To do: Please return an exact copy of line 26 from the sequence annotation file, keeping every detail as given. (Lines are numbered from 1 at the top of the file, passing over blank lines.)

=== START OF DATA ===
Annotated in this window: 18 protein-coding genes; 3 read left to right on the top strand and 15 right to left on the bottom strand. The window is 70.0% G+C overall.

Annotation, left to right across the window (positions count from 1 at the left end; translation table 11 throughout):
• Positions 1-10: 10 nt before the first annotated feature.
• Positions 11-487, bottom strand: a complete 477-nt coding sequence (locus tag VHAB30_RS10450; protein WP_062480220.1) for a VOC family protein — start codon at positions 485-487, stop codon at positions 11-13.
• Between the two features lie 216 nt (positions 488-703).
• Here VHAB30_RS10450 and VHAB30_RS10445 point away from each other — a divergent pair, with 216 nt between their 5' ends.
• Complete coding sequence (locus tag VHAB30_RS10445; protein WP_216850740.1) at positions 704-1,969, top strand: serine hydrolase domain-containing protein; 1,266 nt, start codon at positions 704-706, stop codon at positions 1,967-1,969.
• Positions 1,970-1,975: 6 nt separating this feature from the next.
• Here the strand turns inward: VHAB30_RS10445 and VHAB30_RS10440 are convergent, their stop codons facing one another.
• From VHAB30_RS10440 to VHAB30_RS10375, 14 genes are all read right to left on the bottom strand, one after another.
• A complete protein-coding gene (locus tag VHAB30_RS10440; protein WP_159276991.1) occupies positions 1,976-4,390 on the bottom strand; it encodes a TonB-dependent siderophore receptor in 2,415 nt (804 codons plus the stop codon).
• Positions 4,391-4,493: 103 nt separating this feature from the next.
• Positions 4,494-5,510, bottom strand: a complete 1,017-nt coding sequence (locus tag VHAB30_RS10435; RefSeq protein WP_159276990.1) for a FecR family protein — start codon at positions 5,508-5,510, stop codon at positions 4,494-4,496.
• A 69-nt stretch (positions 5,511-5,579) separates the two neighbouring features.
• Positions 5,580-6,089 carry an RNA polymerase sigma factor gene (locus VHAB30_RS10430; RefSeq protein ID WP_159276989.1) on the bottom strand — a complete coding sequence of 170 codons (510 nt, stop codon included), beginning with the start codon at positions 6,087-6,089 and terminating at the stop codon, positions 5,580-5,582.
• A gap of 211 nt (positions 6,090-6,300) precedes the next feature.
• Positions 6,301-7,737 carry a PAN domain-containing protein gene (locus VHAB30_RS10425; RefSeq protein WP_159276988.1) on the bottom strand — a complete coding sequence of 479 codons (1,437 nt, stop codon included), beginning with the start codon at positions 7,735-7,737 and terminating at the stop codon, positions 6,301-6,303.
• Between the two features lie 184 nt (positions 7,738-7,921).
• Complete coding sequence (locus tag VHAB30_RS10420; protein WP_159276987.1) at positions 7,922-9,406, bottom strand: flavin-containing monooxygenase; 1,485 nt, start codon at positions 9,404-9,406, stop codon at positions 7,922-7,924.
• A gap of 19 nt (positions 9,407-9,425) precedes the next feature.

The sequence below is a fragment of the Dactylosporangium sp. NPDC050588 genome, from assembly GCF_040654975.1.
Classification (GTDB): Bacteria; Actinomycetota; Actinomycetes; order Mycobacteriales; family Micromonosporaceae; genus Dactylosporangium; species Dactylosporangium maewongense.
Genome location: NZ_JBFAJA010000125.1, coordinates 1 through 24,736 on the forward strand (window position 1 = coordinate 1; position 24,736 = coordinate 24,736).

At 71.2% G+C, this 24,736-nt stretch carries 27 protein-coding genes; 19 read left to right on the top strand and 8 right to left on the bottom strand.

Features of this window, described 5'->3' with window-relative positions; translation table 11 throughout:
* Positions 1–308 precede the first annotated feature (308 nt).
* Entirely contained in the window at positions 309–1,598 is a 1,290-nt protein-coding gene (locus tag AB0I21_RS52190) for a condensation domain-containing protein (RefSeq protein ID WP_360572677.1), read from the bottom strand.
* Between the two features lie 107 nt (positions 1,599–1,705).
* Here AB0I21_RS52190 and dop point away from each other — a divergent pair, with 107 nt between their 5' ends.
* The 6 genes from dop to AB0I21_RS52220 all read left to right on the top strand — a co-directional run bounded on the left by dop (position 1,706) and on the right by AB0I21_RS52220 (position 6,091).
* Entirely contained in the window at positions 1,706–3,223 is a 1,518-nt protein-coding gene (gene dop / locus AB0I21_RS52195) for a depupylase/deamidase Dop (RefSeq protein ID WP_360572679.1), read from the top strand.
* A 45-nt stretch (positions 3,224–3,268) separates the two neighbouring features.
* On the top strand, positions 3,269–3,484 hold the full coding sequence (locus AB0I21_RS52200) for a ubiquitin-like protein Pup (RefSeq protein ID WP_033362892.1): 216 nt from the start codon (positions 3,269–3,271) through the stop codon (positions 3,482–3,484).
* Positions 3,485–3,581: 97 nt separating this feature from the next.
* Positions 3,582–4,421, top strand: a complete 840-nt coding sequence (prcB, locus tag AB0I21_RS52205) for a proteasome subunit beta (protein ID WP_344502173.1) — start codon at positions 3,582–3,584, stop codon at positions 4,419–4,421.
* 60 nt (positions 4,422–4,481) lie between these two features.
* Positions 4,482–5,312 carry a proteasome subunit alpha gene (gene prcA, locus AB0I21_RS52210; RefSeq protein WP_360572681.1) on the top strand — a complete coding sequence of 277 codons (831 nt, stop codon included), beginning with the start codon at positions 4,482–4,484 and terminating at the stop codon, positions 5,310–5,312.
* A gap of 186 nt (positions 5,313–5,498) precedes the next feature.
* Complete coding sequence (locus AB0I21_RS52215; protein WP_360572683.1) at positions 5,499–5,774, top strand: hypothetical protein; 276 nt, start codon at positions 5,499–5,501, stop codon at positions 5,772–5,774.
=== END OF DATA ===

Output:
* Positions 1–308 precede the first annotated feature (308 nt).